South Korean filmmakers finally telling 'own stories'

Directors share joy about industry embracing stories from country, helping international audiences find common ground

From left, Justin Chon, Lee Isaac Chung, Steven Yeun and John Cho speaking at this week's Busan International Film Festival. Getty Images
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The rise of South Korean cinema has allowed the artists involved to feel less alone, one filmmaker told Busan International Film Festival on Friday.

Six films from the diaspora are screening as part of a special sidebar this year in the South Korean port city, including Isaac Chung's Oscar-winner Minari and Celine Song's Sundance favourite Past Lives.

Since Parasite became the first non-English-language film to win a Best Picture Oscar, films made by the Korean diaspora have experienced a remarkable surge, with filmmakers delving into culture-spanning narratives that encompass their varied experiences.

"The main thing it's done, at least for myself, is to know that as I tell my own stories, people are finding common ground to relate with one another," Justin Chon, who directed 2021 adoption drama Blue Bayou, said.

He has since directed four episodes of the successful Apple TV+ series Pachinko, the story of an ethnic Korean family living in Japan, based on the novel by Min Jin Lee.

When "other immigrants and minorities in the United States are telling their stories, the only thing it does is signal to me that I really wasn't alone this entire time", he said.

Minari director Chung said as a second-generation Korean-American, he had always felt "a loss of a place that I don't fully understand that is far away from me".

Korean-American actors Steven Yeun and John Cho were unable to comment on their American projects due to the ongoing Screen Actors Guild strike, but both freely discussed why they believed the work stoppage was important.

"I think the strike is a very righteous act of making sure that we ensure and protect artists and those who are living an actor's life and a writer's life," Yeun said.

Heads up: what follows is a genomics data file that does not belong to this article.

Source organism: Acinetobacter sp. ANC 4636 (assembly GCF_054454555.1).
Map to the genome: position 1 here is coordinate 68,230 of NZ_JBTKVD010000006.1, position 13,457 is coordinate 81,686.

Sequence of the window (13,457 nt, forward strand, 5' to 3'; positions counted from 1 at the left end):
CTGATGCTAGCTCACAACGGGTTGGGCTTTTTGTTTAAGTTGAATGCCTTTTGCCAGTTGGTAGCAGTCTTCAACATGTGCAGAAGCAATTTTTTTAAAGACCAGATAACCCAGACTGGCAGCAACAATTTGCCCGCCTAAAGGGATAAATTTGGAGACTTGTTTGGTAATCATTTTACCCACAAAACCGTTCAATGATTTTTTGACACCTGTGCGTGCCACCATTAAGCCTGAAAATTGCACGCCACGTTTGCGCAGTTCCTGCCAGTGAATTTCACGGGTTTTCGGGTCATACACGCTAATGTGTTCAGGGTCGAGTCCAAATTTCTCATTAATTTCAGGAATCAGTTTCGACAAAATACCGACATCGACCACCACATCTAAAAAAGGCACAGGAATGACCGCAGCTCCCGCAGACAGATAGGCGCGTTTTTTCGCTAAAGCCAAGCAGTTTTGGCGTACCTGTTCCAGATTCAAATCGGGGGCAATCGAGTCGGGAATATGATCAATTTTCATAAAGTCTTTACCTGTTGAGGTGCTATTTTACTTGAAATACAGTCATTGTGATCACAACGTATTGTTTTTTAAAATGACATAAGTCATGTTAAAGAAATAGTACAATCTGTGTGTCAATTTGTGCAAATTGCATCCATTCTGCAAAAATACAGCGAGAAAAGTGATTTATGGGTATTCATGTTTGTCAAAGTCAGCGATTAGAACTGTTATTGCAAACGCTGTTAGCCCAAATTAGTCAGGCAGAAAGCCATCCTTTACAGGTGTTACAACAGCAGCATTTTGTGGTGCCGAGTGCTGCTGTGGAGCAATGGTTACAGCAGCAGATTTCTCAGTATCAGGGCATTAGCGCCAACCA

"And there are many people who don't have safeguards. ... I sit here with so much privilege to be here and to be able to talk about it."

Cho, who starred in the 2018 thriller Searching, which is screening at this year's Biff, said artificial intelligence – a key concern for striking actors – has put people out of work in the entertainment industry.

"When I go to see a movie it's to see people enacting a human drama and to have an experience with an audience watching human expression," he said.

"And so behind the scenes, if we start taking out people, the art form is going to suffer."

The festival's diaspora section features several intriguing collaborations between diasporic and South Korean artists as well as those from other nationalities.

Burning (2018), for example, is based on Japanese writer Haruki Murakami's novel, directed by acclaimed South Korean filmmaker Lee Chang-dong, and stars Yeun.

Korean-Canadian director Song's Past Lives (2023), meanwhile, stars South Korean actor Teo Yoo and Korean-American actress Greta Lee.

Yoo, who is fluent in English, on Thursday candidly expressed the challenges he faced in trying to present himself as an appealing love interest to the American audience.

In Past Lives, he plays a South Korean character who speaks English with a heavy accent and less-than-perfect fluency.

Director Chon's latest film Jamojaya, which features a collaboration with Indonesian rapper Rich Brian and actor Yayu Unru, had its Asian premiere at Biff.

"This is my fifth film, and the first three were centred around Korean-Americans," Chon said after a Biff screening on Friday, when asked about his collaboration with Indonesian artists.

"To really create empathy and understanding for ourselves as a whole, we should start telling each other stories, especially in the whole Asian diaspora."

Updated: October 07, 2023, 7:34 AM